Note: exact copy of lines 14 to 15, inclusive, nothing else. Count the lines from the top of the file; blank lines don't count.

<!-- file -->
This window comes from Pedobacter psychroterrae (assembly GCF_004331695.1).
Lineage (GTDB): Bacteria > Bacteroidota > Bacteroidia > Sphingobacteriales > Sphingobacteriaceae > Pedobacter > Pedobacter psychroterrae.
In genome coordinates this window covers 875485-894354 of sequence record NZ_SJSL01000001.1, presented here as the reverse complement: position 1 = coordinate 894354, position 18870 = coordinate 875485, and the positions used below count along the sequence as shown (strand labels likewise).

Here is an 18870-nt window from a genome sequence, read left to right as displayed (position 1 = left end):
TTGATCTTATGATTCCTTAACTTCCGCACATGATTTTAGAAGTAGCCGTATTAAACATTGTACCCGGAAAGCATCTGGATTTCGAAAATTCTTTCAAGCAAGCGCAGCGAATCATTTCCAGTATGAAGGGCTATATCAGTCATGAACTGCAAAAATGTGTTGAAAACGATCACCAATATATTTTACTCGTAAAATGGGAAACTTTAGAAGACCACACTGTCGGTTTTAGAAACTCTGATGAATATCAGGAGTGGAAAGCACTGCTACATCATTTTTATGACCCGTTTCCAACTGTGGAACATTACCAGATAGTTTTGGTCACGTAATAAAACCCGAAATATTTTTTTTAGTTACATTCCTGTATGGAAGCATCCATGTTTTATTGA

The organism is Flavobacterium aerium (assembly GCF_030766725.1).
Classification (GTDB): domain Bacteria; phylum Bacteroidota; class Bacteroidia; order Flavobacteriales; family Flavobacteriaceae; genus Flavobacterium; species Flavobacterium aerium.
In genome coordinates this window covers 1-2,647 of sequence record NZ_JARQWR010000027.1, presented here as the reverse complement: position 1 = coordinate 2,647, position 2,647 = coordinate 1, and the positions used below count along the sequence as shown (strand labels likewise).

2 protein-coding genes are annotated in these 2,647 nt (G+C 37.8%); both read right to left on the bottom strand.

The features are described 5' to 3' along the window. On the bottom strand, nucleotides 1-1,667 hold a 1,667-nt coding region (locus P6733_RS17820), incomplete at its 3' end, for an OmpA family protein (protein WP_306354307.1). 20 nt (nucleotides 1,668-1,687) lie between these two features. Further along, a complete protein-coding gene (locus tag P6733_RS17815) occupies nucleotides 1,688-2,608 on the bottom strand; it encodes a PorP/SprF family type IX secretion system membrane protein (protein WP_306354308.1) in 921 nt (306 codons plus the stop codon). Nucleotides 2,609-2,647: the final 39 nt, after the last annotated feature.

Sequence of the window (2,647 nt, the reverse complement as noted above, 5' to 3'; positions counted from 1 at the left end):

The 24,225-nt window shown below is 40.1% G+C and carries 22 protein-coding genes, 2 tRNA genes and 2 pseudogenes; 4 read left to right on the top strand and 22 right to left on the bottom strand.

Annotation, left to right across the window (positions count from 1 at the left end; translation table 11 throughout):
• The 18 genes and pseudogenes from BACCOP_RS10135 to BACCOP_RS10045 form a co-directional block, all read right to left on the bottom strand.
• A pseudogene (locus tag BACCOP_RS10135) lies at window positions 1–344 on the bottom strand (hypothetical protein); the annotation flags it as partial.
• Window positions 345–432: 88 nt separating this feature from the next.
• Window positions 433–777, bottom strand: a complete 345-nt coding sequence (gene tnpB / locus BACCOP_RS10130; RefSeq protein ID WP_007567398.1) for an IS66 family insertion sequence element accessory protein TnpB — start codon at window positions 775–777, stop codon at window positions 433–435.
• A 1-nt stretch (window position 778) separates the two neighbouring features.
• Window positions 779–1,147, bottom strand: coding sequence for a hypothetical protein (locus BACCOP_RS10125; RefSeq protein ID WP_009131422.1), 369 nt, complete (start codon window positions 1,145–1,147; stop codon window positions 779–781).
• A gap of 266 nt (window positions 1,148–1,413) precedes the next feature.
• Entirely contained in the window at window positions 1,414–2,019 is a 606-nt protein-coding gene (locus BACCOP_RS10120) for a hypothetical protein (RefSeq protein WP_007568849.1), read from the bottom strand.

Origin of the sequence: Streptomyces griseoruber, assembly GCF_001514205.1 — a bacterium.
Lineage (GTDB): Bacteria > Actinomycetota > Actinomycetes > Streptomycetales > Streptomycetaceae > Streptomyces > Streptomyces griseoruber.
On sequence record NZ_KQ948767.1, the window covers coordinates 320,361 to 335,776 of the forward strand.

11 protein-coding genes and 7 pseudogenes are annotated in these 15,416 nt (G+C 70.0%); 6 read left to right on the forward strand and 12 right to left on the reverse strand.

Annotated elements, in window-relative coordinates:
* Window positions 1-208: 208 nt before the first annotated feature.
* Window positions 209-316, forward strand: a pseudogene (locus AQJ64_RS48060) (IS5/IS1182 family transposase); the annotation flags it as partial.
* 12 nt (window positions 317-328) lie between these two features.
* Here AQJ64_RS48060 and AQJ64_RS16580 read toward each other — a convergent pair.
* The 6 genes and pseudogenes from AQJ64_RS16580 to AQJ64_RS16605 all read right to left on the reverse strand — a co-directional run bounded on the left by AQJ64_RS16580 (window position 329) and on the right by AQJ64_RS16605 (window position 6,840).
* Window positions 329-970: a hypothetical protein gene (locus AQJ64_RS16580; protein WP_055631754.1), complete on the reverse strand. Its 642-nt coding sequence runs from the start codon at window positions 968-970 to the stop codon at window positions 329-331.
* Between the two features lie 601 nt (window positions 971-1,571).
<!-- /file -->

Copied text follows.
• The 18 genes and pseudogenes from BACCOP_RS10135 to BACCOP_RS10045 form a co-directional block, all read right to left on the bottom strand.
• A pseudogene (locus tag BACCOP_RS10135) lies at window positions 1–344 on the bottom strand (hypothetical protein); the annotation flags it as partial.